Friday, October 31st, 2014

Ad Watch: Kaine attacks Allen on abortion and birth control

Democrat U.S. Senate candidate Tim Kaine began airing this ad on Oct. 22.

Democrat Tim Kaine and Republican George Allen are airing new TV ads making their closing arguments for election to the U.S. Senate.

PolitiFact Virginia has previously examined many of the claims in the commercials and we’d like to share our findings.

We’ll start today with a Kaine ad that criticizes Allen for being insensitive to women on birth control and abortion.

Tomorrow, we’ll take a look at ads by Allen and two GOP groups -- the National Republican Senatorial Committee and Crossroads GPS -- that criticize Kaine on taxes, his support of Obamacare and his backing of a 2011 deal to raise the national debt limit.


Kaine’s ad shows a woman facing the camera as the narrator says, "This is Virginia. George Allen would restrict her choices." The 30-second spot  then makes a series of charges.

Kaine claim: "(Allen) would take away her Constitutional rights by reversing Roe V. Wade."

In back-up materials, the Kaine campaign cites Allen’s Senate vote against a 2003 amendment that would have issued a "sense of the Senate" saying the Supreme Court should not overturn its 1973 landmark Roe v. Wade decision saying a woman has a qualified right to an abortion.

Our colleagues at PolitiFact National recently examined a claim by Planned Parenthood that  Allen and GOP Presidential nominee Mitt Romney would "overturn Roe v. Wade."

Allen’s campaign did not respond to a PolitiFact inquiry on whether he’s interested in overturning Roe v. Wade. Allen’s website does not mention the landmark ruling, but says the candidate’s "commitment to protecting innocent human life is firm" and that he opposes abortion except in cases of rape, incest and when it’s necessary to save the life of the mother. The website also notes Allen earned a 100 percent rating from the National Right to Life Committee when he was in the Senate from 2001-2007.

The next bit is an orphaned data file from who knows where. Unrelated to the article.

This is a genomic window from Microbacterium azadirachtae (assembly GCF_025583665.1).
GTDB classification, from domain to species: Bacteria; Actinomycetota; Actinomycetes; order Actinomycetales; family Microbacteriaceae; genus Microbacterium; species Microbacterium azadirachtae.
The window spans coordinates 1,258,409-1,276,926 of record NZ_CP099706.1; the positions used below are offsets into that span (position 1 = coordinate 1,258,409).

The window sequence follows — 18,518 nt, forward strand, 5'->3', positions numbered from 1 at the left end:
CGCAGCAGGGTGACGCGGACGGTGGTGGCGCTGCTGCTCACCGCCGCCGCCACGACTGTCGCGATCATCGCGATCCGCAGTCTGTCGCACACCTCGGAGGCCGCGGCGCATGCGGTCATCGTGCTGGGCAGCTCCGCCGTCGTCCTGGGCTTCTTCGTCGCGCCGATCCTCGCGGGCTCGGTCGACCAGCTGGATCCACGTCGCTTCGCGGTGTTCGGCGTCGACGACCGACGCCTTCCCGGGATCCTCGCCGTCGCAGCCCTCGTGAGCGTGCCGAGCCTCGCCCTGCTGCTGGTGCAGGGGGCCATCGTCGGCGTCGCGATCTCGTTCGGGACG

PolitiFact noted senators can’t directly overturn Supreme Court decisions but added there’s strong evidence that Allen would vote to confirm an anti-Roe nominee to the court if given an opportunity. Planned Parenthood’s statement on Allen and Romney was rated Half True.

Kaine claim: "(Allen would) let employers deny Virginia insurance for preventative care and birth control."

Kaine points to Allen’s position on a measure sponsored by Sen. Roy Blunt, R-Mo., that would have eased an Obamacare mandate that newly-qualified employer-provided health care plans cover birth control and other preventative care with no out-of-pocket costs to the patient. The rule included a limited exception for certain religious institutions.

Blunt’s amendment would have allowed employers to be exempt from providing any service that violated their "beliefs or moral convictions." The measure was tabled in a 51 to 48 vote.

Kaine cites an article from The Washington Post quoting Allen campaign spokeswoman Katie Wright saying Allen supported the amendment.

"While George Allen does not support banning contraceptives, Americans in this instance should not be forced to choose between following a government mandate or adhering to their own deeply held religious beliefs," Wright told the newspaper.

Kaine claim:  "When legislators tried to impose invasive ultrasounds on pregnant women, Allen was silent."

This refers to a General Assembly bill earlier this year that would have required Virginia women to undergo vaginal ultrasounds and view the images before getting an abortion.

The vaginal ultrasound requirement was scrapped from the law, which ultimately required an external sonogram before an abortion.

A February article in The Hill newspaper said Allen "carefully avoided taking a position on the ultrasound bill." The article quoted Allen campaign spokeswoman Wright saying "we’re not going to take a position on every bill moving through the General Assembly."

We can find no record of Allen taking a position in the invasive ultrasound debate.